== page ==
Full Sun, Partial Sun/Shade
Acidic, Alkaline, Clay, Drought, Loamy, Moist, Sandy, Well Drained
Sweet live oak acorns are at the top of the food preference list for birds such as wood ducks, wild turkeys, quail and jays, and mammals such as squirrels, raccoons and white-tailed deer.
The live oak provides one of the most indelible images of the Old South. The huge branches of a live oak festooned with Spanish moss and spreading horizontally over grassy lawns is iconic. The tree has long been a favorite not only for its beauty and shade but also for its strong and dense wood. It was once so valuable for wooden vessels that the Navy maintained its own live oak forests. The early Native Americans liked it too, extracting an oil from its sweet acorns that was something akin to modern olive oil. It earned its place in American history as some of the lumber used in the construction of the naval frigate USS Constitution, and when British cannon balls bounced off the hull during a battle, the vessel was thereafter known as "Old Ironsides."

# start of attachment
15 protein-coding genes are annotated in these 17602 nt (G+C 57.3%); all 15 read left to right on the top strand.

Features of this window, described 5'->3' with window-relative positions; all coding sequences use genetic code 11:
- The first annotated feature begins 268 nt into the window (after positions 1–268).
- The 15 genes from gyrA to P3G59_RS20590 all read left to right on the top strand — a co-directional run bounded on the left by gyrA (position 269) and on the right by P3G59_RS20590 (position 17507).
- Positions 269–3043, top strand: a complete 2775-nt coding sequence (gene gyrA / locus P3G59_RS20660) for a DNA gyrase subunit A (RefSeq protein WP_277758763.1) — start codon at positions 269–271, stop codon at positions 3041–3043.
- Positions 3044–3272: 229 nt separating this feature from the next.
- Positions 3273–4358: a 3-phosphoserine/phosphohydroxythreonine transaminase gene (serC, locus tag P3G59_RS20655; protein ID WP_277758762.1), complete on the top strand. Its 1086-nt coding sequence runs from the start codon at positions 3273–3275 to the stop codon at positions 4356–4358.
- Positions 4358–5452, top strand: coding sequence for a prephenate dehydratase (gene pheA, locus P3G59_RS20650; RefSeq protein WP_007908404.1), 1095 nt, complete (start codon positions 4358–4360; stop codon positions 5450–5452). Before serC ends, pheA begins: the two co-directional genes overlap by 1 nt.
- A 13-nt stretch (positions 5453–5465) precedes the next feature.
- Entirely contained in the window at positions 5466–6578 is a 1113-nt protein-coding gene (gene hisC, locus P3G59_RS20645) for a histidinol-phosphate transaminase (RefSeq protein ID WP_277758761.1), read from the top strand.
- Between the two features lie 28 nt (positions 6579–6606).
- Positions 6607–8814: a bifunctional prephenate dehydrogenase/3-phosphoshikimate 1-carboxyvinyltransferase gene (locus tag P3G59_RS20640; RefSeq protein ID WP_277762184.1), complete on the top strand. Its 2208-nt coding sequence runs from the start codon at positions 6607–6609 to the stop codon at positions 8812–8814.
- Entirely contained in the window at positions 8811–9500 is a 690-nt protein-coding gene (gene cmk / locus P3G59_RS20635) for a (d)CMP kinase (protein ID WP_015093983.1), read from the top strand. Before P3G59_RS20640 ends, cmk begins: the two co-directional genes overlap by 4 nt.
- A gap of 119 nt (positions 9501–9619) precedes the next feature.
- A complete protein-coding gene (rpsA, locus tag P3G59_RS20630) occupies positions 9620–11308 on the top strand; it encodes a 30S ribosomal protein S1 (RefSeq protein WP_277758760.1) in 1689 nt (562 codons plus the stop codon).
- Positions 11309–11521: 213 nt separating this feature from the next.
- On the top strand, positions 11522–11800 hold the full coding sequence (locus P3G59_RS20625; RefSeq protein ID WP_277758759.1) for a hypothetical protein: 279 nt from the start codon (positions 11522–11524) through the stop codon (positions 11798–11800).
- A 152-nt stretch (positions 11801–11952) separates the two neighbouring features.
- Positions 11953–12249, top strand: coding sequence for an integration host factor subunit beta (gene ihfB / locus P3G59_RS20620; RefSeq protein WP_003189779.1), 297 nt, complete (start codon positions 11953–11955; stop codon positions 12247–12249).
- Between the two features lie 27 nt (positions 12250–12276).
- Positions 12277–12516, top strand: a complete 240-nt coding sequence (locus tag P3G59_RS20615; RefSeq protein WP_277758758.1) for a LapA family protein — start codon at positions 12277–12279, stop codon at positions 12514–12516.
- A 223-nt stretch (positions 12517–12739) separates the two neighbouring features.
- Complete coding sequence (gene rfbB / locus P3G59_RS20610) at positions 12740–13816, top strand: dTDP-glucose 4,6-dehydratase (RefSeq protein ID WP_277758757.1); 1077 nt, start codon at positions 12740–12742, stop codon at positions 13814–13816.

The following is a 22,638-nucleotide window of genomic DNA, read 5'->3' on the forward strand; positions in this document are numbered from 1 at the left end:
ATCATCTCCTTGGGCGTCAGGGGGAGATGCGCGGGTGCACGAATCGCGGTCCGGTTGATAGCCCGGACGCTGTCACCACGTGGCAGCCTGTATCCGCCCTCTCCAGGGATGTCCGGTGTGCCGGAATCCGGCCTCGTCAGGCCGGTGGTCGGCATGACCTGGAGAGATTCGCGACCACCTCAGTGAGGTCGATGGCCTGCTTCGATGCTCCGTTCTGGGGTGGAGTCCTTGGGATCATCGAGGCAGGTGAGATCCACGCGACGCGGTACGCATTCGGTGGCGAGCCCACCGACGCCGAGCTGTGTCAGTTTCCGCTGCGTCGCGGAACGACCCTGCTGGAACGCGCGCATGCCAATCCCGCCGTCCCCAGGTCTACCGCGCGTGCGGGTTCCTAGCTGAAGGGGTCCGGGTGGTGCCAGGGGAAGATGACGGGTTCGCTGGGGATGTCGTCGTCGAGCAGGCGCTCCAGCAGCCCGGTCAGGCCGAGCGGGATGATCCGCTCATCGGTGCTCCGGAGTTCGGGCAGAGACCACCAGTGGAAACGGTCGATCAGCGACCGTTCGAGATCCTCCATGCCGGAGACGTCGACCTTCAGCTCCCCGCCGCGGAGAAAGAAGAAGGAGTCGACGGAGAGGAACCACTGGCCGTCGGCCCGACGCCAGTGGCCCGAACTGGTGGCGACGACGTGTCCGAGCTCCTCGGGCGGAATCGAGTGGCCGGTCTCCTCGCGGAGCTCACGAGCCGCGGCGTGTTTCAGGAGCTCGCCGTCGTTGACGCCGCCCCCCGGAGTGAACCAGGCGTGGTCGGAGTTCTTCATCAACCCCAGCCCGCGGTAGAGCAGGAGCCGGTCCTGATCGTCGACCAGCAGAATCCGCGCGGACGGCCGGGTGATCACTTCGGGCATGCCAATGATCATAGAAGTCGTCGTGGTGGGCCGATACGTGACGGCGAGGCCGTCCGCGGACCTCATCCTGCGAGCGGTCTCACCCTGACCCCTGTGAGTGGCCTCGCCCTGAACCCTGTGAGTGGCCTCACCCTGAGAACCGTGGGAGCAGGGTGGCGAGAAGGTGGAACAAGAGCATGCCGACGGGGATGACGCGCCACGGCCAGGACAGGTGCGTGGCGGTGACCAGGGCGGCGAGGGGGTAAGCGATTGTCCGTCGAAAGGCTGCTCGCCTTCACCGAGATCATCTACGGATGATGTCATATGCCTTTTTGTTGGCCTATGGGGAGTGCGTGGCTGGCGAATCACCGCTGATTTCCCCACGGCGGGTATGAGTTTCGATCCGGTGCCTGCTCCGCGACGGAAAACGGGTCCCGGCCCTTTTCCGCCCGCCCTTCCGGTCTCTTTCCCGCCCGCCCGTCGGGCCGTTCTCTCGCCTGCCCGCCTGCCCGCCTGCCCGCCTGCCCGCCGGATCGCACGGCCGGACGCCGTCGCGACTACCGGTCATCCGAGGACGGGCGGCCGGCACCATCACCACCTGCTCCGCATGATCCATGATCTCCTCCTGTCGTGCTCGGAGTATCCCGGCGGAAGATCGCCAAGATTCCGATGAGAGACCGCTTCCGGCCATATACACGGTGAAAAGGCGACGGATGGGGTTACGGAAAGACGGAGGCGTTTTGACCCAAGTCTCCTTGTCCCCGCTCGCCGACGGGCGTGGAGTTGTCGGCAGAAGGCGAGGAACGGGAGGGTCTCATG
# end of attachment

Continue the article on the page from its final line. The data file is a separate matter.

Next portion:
It is the state tree of Georgia.